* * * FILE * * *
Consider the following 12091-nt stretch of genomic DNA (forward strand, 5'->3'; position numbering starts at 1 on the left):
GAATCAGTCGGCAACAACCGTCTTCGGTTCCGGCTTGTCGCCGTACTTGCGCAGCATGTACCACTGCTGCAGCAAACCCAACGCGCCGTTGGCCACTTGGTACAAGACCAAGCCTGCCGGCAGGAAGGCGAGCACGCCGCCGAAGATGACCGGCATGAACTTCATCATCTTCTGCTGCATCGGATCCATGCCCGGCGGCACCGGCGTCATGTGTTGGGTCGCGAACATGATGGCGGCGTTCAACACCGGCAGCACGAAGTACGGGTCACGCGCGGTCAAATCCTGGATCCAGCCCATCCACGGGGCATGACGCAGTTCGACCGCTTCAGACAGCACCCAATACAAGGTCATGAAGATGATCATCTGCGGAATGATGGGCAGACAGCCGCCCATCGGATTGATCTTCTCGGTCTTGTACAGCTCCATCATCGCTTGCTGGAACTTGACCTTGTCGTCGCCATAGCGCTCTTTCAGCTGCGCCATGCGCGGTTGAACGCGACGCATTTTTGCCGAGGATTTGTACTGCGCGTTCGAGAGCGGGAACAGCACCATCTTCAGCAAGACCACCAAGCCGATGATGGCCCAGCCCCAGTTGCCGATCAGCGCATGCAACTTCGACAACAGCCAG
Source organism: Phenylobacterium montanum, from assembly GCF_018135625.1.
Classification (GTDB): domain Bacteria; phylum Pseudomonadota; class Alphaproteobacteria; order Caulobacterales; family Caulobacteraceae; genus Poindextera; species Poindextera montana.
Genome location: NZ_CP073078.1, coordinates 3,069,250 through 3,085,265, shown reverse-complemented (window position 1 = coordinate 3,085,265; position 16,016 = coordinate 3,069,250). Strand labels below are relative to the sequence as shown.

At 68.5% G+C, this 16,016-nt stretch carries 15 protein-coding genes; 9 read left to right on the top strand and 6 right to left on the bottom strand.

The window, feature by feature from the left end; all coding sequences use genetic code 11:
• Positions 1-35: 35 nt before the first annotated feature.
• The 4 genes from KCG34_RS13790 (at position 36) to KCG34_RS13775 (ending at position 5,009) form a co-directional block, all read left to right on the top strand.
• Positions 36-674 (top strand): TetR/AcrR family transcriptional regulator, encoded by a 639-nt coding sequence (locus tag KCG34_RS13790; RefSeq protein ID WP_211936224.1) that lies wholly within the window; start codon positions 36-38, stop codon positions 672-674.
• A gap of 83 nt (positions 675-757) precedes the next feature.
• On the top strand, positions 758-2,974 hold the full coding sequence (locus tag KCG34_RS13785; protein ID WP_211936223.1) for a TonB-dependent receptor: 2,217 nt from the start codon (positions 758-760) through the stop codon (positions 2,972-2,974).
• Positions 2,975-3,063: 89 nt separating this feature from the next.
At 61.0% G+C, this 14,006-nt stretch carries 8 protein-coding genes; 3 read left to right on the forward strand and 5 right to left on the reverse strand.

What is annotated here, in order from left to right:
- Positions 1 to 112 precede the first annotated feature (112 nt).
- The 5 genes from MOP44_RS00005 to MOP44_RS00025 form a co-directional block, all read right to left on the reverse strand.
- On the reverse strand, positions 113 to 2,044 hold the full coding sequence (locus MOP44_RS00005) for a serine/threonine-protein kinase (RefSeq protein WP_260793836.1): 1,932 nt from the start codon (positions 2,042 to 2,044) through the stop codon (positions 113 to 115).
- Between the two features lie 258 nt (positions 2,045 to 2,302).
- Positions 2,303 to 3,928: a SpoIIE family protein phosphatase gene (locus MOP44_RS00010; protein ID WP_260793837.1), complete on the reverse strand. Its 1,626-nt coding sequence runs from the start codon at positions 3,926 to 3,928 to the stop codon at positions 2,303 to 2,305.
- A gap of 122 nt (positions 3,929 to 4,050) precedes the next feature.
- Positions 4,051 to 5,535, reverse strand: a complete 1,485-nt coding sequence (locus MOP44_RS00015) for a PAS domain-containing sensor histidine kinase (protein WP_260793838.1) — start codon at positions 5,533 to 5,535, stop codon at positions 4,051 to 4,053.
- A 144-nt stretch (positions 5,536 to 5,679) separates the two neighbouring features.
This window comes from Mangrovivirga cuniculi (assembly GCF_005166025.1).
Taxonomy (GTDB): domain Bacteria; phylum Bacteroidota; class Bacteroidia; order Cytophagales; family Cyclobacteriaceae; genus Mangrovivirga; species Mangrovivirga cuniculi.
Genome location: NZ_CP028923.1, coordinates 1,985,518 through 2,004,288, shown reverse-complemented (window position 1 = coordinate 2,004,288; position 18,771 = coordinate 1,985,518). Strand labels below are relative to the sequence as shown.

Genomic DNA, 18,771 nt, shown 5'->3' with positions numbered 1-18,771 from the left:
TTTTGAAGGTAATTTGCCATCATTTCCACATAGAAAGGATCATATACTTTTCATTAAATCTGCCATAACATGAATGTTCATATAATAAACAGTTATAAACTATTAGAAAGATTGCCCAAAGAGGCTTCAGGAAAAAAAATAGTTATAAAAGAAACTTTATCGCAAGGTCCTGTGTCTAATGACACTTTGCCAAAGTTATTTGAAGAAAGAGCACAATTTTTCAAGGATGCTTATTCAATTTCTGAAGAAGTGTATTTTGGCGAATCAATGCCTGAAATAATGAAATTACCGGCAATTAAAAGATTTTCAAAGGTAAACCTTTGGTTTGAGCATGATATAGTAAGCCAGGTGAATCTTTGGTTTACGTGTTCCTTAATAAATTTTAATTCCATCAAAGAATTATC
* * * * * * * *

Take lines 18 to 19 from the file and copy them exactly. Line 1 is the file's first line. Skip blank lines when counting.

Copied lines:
- On the reverse strand, positions 113 to 2,044 hold the full coding sequence (locus MOP44_RS00005) for a serine/threonine-protein kinase (RefSeq protein WP_260793836.1): 1,932 nt from the start codon (positions 2,042 to 2,044) through the stop codon (positions 113 to 115).
- Between the two features lie 258 nt (positions 2,045 to 2,302).